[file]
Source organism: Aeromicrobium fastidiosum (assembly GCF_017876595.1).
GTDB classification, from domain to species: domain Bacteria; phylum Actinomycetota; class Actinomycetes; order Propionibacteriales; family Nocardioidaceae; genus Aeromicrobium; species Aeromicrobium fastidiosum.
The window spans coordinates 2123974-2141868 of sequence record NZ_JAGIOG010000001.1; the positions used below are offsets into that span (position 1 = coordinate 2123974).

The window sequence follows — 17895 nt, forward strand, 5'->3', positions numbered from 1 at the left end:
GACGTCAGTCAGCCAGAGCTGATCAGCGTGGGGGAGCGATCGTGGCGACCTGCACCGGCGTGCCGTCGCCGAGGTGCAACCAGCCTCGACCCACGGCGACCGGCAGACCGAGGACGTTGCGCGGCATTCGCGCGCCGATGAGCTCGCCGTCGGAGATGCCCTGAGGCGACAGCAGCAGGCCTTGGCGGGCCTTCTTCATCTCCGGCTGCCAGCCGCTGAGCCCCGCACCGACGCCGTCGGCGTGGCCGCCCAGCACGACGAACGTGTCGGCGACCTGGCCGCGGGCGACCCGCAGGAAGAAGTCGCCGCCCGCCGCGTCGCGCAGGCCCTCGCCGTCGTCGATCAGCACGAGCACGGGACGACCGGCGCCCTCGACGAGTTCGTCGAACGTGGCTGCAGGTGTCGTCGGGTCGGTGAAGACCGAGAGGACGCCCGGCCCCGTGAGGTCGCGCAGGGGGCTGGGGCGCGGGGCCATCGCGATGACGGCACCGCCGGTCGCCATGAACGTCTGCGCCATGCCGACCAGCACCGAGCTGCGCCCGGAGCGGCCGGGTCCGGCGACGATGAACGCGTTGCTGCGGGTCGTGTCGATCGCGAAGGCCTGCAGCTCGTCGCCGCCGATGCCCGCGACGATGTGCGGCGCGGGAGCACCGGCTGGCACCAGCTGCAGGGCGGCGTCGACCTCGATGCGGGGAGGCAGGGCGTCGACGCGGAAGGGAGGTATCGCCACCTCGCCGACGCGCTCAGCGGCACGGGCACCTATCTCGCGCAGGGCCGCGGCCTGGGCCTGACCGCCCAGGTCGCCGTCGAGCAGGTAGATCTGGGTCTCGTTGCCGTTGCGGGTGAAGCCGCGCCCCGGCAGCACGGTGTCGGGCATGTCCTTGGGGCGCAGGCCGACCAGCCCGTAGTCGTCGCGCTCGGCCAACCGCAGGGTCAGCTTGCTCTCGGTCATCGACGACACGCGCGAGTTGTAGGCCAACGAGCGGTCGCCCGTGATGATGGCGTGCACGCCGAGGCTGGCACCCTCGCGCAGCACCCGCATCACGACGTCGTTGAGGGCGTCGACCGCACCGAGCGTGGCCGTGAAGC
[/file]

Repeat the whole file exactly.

Source organism: Aeromicrobium fastidiosum (assembly GCF_017876595.1).
GTDB classification, from domain to species: domain Bacteria; phylum Actinomycetota; class Actinomycetes; order Propionibacteriales; family Nocardioidaceae; genus Aeromicrobium; species Aeromicrobium fastidiosum.
The window spans coordinates 2123974-2141868 of sequence record NZ_JAGIOG010000001.1; the positions used below are offsets into that span (position 1 = coordinate 2123974).

The window sequence follows — 17895 nt, forward strand, 5'->3', positions numbered from 1 at the left end:
GACGTCAGTCAGCCAGAGCTGATCAGCGTGGGGGAGCGATCGTGGCGACCTGCACCGGCGTGCCGTCGCCGAGGTGCAACCAGCCTCGACCCACGGCGACCGGCAGACCGAGGACGTTGCGCGGCATTCGCGCGCCGATGAGCTCGCCGTCGGAGATGCCCTGAGGCGACAGCAGCAGGCCTTGGCGGGCCTTCTTCATCTCCGGCTGCCAGCCGCTGAGCCCCGCACCGACGCCGTCGGCGTGGCCGCCCAGCACGACGAACGTGTCGGCGACCTGGCCGCGGGCGACCCGCAGGAAGAAGTCGCCGCCCGCCGCGTCGCGCAGGCCCTCGCCGTCGTCGATCAGCACGAGCACGGGACGACCGGCGCCCTCGACGAGTTCGTCGAACGTGGCTGCAGGTGTCGTCGGGTCGGTGAAGACCGAGAGGACGCCCGGCCCCGTGAGGTCGCGCAGGGGGCTGGGGCGCGGGGCCATCGCGATGACGGCACCGCCGGTCGCCATGAACGTCTGCGCCATGCCGACCAGCACCGAGCTGCGCCCGGAGCGGCCGGGTCCGGCGACGATGAACGCGTTGCTGCGGGTCGTGTCGATCGCGAAGGCCTGCAGCTCGTCGCCGCCGATGCCCGCGACGATGTGCGGCGCGGGAGCACCGGCTGGCACCAGCTGCAGGGCGGCGTCGACCTCGATGCGGGGAGGCAGGGCGTCGACGCGGAAGGGAGGTATCGCCACCTCGCCGACGCGCTCAGCGGCACGGGCACCTATCTCGCGCAGGGCCGCGGCCTGGGCCTGACCGCCCAGGTCGCCGTCGAGCAGGTAGATCTGGGTCTCGTTGCCGTTGCGGGTGAAGCCGCGCCCCGGCAGCACGGTGTCGGGCATGTCCTTGGGGCGCAGGCCGACCAGCCCGTAGTCGTCGCGCTCGGCCAACCGCAGGGTCAGCTTGCTCTCGGTCATCGACGACACGCGCGAGTTGTAGGCCAACGAGCGGTCGCCCGTGATGATGGCGTGCACGCCGAGGCTGGCACCCTCGCGCAGCACCCGCATCACGACGTCGTTGAGGGCGTCGACCGCACCGAGCGTGGCCGTGAAGC